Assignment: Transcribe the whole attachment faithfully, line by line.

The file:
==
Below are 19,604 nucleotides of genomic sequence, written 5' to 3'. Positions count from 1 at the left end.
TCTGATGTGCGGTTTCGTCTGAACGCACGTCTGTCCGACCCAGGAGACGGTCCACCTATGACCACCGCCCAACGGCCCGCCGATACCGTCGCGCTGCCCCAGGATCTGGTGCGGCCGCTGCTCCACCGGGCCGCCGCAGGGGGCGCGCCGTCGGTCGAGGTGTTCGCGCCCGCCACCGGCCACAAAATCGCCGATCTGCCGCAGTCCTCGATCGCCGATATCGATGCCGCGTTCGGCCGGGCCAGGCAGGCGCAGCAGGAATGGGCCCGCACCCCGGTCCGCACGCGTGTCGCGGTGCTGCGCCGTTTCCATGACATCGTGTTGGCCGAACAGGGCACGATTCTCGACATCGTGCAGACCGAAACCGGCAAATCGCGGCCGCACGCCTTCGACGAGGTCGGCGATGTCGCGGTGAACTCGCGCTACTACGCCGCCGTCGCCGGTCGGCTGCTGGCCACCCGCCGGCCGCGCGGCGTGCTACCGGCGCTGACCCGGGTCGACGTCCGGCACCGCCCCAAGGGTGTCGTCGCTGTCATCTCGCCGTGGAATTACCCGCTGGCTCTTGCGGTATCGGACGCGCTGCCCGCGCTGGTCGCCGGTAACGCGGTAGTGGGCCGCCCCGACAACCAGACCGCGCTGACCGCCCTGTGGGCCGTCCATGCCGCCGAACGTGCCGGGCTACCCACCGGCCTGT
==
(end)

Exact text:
Below are 19,604 nucleotides of genomic sequence, written 5' to 3'. Positions count from 1 at the left end.
TCTGATGTGCGGTTTCGTCTGAACGCACGTCTGTCCGACCCAGGAGACGGTCCACCTATGACCACCGCCCAACGGCCCGCCGATACCGTCGCGCTGCCCCAGGATCTGGTGCGGCCGCTGCTCCACCGGGCCGCCGCAGGGGGCGCGCCGTCGGTCGAGGTGTTCGCGCCCGCCACCGGCCACAAAATCGCCGATCTGCCGCAGTCCTCGATCGCCGATATCGATGCCGCGTTCGGCCGGGCCAGGCAGGCGCAGCAGGAATGGGCCCGCACCCCGGTCCGCACGCGTGTCGCGGTGCTGCGCCGTTTCCATGACATCGTGTTGGCCGAACAGGGCACGATTCTCGACATCGTGCAGACCGAAACCGGCAAATCGCGGCCGCACGCCTTCGACGAGGTCGGCGATGTCGCGGTGAACTCGCGCTACTACGCCGCCGTCGCCGGTCGGCTGCTGGCCACCCGCCGGCCGCGCGGCGTGCTACCGGCGCTGACCCGGGTCGACGTCCGGCACCGCCCCAAGGGTGTCGTCGCTGTCATCTCGCCGTGGAATTACCCGCTGGCTCTTGCGGTATCGGACGCGCTGCCCGCGCTGGTCGCCGGTAACGCGGTAGTGGGCCGCCCCGACAACCAGACCGCGCTGACCGCCCTGTGGGCCGTCCATGCCGCCGAACGTGCCGGGCTACCCACCGGCCTGT